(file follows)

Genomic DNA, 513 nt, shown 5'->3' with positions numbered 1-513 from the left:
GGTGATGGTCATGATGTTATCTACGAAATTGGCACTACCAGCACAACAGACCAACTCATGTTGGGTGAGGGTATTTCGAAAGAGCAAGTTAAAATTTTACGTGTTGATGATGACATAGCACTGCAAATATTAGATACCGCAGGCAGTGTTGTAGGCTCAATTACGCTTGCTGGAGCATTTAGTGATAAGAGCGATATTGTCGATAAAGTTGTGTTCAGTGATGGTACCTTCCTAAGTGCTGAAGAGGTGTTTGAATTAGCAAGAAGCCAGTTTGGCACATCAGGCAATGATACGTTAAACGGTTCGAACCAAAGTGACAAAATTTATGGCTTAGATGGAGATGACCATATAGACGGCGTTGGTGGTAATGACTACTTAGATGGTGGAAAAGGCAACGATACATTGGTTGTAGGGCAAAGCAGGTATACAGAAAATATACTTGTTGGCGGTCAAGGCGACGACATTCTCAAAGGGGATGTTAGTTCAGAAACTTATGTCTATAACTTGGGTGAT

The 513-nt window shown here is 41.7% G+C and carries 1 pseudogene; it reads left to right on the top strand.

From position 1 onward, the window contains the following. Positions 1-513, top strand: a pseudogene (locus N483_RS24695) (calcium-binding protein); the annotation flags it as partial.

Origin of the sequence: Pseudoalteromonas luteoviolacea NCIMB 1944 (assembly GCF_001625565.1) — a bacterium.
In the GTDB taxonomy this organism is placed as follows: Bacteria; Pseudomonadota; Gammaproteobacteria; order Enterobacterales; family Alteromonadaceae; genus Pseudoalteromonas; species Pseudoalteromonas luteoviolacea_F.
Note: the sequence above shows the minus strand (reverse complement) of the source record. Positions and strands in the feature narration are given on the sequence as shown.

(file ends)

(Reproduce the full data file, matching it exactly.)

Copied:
Genomic DNA, 513 nt, shown 5'->3' with positions numbered 1-513 from the left:
GGTGATGGTCATGATGTTATCTACGAAATTGGCACTACCAGCACAACAGACCAACTCATGTTGGGTGAGGGTATTTCGAAAGAGCAAGTTAAAATTTTACGTGTTGATGATGACATAGCACTGCAAATATTAGATACCGCAGGCAGTGTTGTAGGCTCAATTACGCTTGCTGGAGCATTTAGTGATAAGAGCGATATTGTCGATAAAGTTGTGTTCAGTGATGGTACCTTCCTAAGTGCTGAAGAGGTGTTTGAATTAGCAAGAAGCCAGTTTGGCACATCAGGCAATGATACGTTAAACGGTTCGAACCAAAGTGACAAAATTTATGGCTTAGATGGAGATGACCATATAGACGGCGTTGGTGGTAATGACTACTTAGATGGTGGAAAAGGCAACGATACATTGGTTGTAGGGCAAAGCAGGTATACAGAAAATATACTTGTTGGCGGTCAAGGCGACGACATTCTCAAAGGGGATGTTAGTTCAGAAACTTATGTCTATAACTTGGGTGAT

The 513-nt window shown here is 41.7% G+C and carries 1 pseudogene; it reads left to right on the top strand.

From position 1 onward, the window contains the following. Positions 1-513, top strand: a pseudogene (locus N483_RS24695) (calcium-binding protein); the annotation flags it as partial.

Origin of the sequence: Pseudoalteromonas luteoviolacea NCIMB 1944 (assembly GCF_001625565.1) — a bacterium.
In the GTDB taxonomy this organism is placed as follows: Bacteria; Pseudomonadota; Gammaproteobacteria; order Enterobacterales; family Alteromonadaceae; genus Pseudoalteromonas; species Pseudoalteromonas luteoviolacea_F.
Note: the sequence above shows the minus strand (reverse complement) of the source record. Positions and strands in the feature narration are given on the sequence as shown.